Thursday, June 28, 2012

Stand Your Ground Laws like the Castle Doctrine are Ineffective Deterrents to Homicide

A new paper by Chandler B. McClellan and Erdal Tekin, Stand Your Ground Laws and Homicides find that these laws do nothing to deter crime and make America safer.

The abstract reads,
The controversies surrounding Stand Your Ground laws have recently captured the nation’s attention. Since 2005, eighteen states have passed laws extending the right to self-defense with no duty to retreat to any place a person has a legal right to be, and several additional states are debating the adoption of similar legislation. Despite the implications that these laws may have for public safety, there has been little empirical investigation of their impact on crime and victimization. In this paper, we use monthly data from the U.S. Vital Statistics to examine how Stand Your Ground laws affect homicides. We identify the impact of these laws by exploiting variation in the effective date of these laws across states. Our results indicate that Stand Your Ground laws are associated with a significant increase in the number of homicides among whites, especially white males. According to our estimates, between 4.4 and 7.4 additional white males are killed each month as a result of these laws. We find no evidence to suggest that these laws increase homicides among blacks. Our results are robust to a number of specifications and unlikely to be driven entirely by the killings of assailants. Taken together, our findings raise serious doubts against the argument that Stand Your Ground laws make America safer.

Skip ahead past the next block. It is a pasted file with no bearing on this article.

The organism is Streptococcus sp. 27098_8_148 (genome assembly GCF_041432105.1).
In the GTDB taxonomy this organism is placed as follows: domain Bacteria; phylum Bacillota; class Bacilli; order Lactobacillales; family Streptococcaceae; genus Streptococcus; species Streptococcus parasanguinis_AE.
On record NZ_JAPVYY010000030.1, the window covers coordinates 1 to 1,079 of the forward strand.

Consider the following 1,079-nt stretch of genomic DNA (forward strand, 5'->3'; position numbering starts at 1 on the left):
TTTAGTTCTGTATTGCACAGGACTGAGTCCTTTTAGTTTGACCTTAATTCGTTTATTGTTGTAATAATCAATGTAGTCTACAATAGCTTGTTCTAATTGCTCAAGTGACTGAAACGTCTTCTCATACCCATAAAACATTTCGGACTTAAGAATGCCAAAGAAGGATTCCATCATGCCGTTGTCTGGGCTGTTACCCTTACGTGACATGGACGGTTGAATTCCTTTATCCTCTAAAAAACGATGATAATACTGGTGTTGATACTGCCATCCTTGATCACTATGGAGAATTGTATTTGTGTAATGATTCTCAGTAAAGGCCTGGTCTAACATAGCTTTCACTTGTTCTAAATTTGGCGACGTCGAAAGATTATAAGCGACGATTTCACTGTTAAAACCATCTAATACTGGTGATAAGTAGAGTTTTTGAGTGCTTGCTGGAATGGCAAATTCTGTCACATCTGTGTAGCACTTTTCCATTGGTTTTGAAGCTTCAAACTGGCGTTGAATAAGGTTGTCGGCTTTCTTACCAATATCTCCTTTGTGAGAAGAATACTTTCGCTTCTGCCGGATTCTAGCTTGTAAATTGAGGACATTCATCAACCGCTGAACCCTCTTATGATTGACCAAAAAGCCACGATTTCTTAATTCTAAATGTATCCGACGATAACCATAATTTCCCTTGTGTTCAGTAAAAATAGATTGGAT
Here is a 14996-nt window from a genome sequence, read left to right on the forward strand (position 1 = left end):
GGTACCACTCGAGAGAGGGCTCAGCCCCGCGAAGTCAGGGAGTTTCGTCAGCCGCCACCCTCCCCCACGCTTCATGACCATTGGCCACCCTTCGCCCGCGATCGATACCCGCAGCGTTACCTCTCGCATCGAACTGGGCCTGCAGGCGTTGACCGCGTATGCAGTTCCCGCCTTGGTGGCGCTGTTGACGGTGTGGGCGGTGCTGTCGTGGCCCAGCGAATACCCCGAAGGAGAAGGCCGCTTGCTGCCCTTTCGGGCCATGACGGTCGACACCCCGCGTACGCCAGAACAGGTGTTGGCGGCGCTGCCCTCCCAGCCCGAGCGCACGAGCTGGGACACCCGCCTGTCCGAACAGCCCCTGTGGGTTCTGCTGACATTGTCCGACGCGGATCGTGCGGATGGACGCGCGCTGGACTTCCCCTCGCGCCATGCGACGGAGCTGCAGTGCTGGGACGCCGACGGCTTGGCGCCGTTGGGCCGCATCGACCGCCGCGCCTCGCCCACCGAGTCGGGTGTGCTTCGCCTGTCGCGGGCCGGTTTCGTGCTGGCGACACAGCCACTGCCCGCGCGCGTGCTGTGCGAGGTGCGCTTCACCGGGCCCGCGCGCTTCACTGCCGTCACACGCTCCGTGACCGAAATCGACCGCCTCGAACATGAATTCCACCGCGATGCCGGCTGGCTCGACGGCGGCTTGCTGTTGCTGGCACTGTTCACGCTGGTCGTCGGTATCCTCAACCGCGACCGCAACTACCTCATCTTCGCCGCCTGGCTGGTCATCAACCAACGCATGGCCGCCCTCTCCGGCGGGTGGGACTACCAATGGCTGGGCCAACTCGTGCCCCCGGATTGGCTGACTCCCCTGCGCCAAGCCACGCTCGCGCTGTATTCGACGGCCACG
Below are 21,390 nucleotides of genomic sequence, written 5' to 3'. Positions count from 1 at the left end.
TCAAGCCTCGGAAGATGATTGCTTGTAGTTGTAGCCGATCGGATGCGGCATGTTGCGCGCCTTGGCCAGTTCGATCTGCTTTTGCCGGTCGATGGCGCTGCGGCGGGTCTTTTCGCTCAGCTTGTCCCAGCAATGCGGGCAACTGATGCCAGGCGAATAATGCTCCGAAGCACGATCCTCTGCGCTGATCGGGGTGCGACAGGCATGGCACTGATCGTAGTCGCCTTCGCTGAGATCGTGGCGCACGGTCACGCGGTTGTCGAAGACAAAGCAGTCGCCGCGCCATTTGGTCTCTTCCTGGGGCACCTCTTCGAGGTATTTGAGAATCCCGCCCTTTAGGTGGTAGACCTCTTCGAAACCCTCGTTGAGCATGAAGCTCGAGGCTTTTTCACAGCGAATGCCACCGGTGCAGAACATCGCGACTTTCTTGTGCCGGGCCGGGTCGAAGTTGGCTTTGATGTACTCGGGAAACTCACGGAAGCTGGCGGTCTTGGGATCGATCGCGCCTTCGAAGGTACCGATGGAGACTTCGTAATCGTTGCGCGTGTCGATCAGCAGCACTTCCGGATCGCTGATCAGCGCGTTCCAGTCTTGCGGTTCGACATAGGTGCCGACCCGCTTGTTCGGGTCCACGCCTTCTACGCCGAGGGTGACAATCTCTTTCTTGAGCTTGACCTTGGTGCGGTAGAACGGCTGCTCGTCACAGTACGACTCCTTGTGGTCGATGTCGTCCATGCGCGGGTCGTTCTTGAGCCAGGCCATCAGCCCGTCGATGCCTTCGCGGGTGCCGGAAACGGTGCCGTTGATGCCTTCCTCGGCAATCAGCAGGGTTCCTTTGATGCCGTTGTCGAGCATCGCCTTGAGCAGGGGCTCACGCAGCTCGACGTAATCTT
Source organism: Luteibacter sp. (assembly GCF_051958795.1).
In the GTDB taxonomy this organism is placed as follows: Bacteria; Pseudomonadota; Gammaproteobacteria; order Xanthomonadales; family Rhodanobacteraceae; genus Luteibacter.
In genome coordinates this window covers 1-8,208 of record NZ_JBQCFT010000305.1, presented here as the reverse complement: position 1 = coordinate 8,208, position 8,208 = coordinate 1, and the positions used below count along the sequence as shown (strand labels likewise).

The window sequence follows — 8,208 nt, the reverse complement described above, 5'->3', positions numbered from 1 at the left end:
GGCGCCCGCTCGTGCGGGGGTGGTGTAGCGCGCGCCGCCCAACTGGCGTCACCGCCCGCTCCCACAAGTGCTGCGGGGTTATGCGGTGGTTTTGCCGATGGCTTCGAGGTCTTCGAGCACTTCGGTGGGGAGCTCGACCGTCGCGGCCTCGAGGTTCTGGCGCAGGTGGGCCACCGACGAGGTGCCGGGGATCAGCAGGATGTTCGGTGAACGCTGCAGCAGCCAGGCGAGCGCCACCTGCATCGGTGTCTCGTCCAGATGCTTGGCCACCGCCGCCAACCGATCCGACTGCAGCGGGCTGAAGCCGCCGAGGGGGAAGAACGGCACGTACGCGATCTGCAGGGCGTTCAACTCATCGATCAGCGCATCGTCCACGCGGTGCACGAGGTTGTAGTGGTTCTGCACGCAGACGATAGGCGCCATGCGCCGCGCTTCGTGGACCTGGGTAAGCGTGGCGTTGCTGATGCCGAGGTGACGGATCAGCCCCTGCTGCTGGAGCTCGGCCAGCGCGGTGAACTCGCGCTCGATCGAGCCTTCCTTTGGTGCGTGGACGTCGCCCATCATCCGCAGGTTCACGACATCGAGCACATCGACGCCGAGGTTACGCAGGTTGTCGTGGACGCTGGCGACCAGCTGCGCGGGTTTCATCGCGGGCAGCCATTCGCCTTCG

I've written tangentially about this before. I believe the data for concealed-carry do support the notion that CCW can deter crime, but that the so-called Castle Doctrine will have no impact or will actually increase crime.


  1. Mr. Scarr, do you realize that your white on red text is difficult to read? And for "old eyes" like mine, almost painful to read.

    1. Yes, I'm working on a new template. Bear with me.